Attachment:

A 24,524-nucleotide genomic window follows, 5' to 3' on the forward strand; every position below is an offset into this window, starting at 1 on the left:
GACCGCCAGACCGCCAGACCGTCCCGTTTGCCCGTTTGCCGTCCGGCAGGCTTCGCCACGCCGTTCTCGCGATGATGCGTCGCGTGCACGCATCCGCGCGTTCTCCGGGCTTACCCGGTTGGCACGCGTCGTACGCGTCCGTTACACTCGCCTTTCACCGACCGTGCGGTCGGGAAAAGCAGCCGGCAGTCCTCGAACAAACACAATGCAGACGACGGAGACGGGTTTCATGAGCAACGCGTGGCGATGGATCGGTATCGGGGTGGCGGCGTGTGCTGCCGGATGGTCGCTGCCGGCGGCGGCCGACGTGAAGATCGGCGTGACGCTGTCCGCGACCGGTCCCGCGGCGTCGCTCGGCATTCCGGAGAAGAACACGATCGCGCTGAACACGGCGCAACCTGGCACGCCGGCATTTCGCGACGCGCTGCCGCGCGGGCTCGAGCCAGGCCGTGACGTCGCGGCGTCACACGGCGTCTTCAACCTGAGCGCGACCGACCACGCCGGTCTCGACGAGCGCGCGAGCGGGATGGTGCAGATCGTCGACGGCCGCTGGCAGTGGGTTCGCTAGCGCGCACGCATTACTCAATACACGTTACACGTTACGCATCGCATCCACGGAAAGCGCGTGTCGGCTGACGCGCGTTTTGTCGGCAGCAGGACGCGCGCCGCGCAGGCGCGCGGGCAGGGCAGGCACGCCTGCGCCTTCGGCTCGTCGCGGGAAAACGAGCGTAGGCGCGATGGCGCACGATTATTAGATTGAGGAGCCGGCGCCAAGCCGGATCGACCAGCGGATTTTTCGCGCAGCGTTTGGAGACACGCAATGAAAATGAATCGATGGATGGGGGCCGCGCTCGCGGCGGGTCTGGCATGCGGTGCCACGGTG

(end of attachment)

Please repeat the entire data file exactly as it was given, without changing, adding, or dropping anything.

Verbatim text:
A 24,524-nucleotide genomic window follows, 5' to 3' on the forward strand; every position below is an offset into this window, starting at 1 on the left:
GACCGCCAGACCGCCAGACCGTCCCGTTTGCCCGTTTGCCGTCCGGCAGGCTTCGCCACGCCGTTCTCGCGATGATGCGTCGCGTGCACGCATCCGCGCGTTCTCCGGGCTTACCCGGTTGGCACGCGTCGTACGCGTCCGTTACACTCGCCTTTCACCGACCGTGCGGTCGGGAAAAGCAGCCGGCAGTCCTCGAACAAACACAATGCAGACGACGGAGACGGGTTTCATGAGCAACGCGTGGCGATGGATCGGTATCGGGGTGGCGGCGTGTGCTGCCGGATGGTCGCTGCCGGCGGCGGCCGACGTGAAGATCGGCGTGACGCTGTCCGCGACCGGTCCCGCGGCGTCGCTCGGCATTCCGGAGAAGAACACGATCGCGCTGAACACGGCGCAACCTGGCACGCCGGCATTTCGCGACGCGCTGCCGCGCGGGCTCGAGCCAGGCCGTGACGTCGCGGCGTCACACGGCGTCTTCAACCTGAGCGCGACCGACCACGCCGGTCTCGACGAGCGCGCGAGCGGGATGGTGCAGATCGTCGACGGCCGCTGGCAGTGGGTTCGCTAGCGCGCACGCATTACTCAATACACGTTACACGTTACGCATCGCATCCACGGAAAGCGCGTGTCGGCTGACGCGCGTTTTGTCGGCAGCAGGACGCGCGCCGCGCAGGCGCGCGGGCAGGGCAGGCACGCCTGCGCCTTCGGCTCGTCGCGGGAAAACGAGCGTAGGCGCGATGGCGCACGATTATTAGATTGAGGAGCCGGCGCCAAGCCGGATCGACCAGCGGATTTTTCGCGCAGCGTTTGGAGACACGCAATGAAAATGAATCGATGGATGGGGGCCGCGCTCGCGGCGGGTCTGGCATGCGGTGCCACGGTG